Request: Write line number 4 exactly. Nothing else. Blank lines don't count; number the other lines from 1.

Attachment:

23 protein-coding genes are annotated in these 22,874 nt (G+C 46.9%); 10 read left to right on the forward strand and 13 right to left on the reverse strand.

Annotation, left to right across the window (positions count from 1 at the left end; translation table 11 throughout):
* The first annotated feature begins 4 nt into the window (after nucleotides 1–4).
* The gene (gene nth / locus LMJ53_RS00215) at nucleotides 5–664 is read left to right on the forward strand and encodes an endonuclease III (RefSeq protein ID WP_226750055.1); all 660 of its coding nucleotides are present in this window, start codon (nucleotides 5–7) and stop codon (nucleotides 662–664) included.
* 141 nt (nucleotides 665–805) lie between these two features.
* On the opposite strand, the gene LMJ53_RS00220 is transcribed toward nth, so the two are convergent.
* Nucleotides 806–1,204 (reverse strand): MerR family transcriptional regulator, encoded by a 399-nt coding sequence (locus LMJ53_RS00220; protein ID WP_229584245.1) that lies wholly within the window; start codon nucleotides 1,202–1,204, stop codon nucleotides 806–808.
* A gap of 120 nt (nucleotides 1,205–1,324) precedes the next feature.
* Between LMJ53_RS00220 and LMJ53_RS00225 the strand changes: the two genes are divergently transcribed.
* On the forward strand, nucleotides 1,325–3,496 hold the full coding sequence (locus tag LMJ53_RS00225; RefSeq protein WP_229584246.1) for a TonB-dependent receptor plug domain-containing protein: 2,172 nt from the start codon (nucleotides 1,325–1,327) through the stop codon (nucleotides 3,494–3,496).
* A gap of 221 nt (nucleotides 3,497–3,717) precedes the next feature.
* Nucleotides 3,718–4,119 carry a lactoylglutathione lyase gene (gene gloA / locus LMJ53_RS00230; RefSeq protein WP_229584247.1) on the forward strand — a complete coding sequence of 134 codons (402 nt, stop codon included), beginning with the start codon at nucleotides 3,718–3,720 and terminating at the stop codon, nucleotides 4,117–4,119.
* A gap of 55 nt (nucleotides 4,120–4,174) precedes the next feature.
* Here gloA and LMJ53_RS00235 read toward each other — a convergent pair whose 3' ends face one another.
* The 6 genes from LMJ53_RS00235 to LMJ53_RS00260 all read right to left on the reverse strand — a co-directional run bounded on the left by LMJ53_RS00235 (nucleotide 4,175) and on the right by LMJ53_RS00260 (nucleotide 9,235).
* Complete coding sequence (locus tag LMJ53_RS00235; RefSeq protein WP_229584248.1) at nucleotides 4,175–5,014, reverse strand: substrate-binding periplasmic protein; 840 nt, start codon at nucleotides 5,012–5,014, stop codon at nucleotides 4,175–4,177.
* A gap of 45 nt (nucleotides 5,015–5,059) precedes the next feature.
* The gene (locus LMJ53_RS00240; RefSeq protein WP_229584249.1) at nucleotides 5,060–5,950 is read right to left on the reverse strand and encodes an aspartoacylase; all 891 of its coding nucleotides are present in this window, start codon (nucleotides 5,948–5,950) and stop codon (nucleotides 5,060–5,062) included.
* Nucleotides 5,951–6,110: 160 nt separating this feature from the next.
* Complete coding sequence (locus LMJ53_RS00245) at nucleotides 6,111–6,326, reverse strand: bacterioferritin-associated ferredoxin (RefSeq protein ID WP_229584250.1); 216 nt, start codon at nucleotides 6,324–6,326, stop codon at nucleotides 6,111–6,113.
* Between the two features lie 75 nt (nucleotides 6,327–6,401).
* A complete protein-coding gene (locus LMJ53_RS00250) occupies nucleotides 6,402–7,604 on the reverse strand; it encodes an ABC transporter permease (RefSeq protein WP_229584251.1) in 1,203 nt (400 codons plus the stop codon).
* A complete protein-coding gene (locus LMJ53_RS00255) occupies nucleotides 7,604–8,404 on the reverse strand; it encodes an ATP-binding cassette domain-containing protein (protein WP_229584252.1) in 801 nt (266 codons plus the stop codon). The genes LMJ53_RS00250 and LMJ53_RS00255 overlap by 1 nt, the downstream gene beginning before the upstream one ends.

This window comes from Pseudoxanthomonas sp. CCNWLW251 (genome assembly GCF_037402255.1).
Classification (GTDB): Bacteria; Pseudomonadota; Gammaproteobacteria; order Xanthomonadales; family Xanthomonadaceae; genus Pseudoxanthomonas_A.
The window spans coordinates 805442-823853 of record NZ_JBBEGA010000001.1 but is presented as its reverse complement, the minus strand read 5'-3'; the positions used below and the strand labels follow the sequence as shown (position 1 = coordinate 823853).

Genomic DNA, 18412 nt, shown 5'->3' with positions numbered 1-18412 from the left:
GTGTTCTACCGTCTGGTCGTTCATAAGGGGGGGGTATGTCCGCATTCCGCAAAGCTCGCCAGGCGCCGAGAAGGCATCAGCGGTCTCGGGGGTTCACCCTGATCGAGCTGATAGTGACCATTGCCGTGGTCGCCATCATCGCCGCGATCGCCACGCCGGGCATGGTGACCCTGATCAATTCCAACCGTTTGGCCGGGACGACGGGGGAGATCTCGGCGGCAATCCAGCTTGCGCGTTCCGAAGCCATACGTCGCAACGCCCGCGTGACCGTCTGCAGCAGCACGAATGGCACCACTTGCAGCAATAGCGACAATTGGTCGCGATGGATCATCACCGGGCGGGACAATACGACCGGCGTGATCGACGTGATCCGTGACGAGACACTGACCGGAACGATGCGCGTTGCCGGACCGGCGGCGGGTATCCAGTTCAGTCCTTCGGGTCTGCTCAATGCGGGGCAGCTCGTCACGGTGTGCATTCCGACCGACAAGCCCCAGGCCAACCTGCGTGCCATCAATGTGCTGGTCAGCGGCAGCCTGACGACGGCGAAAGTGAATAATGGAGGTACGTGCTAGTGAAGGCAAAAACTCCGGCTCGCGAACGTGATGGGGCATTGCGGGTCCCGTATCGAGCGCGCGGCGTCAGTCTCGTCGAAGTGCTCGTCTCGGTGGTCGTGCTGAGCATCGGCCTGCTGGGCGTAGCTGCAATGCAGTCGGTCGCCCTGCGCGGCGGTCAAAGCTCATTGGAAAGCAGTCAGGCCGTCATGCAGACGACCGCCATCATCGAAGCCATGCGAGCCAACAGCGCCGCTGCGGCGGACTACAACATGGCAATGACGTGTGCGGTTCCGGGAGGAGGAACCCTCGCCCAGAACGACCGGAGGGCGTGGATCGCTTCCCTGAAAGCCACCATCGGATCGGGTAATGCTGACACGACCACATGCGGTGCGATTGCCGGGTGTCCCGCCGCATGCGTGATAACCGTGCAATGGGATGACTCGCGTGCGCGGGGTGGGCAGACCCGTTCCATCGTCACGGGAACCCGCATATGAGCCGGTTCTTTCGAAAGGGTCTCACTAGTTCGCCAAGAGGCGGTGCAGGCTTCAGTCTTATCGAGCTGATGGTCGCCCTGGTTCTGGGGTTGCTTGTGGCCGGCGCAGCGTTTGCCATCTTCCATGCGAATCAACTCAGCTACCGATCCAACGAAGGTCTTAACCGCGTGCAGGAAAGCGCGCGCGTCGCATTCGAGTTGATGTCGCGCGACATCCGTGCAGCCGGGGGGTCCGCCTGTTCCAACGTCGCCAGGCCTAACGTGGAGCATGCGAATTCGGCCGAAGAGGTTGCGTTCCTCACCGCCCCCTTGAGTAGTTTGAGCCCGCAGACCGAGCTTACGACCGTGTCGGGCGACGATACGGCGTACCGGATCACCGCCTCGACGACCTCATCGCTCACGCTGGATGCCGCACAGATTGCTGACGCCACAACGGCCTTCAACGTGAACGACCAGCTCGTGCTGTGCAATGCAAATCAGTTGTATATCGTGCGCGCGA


* The gene (gene nth / locus LMJ53_RS00215) at nucleotides 5–664 is read left to right on the forward strand and encodes an endonuclease III (RefSeq protein ID WP_226750055.1); all 660 of its coding nucleotides are present in this window, start codon (nucleotides 5–7) and stop codon (nucleotides 662–664) included.